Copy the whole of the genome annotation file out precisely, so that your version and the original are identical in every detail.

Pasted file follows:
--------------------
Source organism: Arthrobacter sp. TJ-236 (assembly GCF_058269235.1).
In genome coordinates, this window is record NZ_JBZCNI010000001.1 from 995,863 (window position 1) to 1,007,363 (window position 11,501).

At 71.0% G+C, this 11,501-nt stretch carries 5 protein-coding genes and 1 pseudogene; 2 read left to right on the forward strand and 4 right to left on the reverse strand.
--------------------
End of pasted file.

Source organism: Arthrobacter sp. TJ-236 (assembly GCF_058269235.1).
In genome coordinates, this window is record NZ_JBZCNI010000001.1 from 995,863 (window position 1) to 1,007,363 (window position 11,501).

At 71.0% G+C, this 11,501-nt stretch carries 5 protein-coding genes and 1 pseudogene; 2 read left to right on the forward strand and 4 right to left on the reverse strand.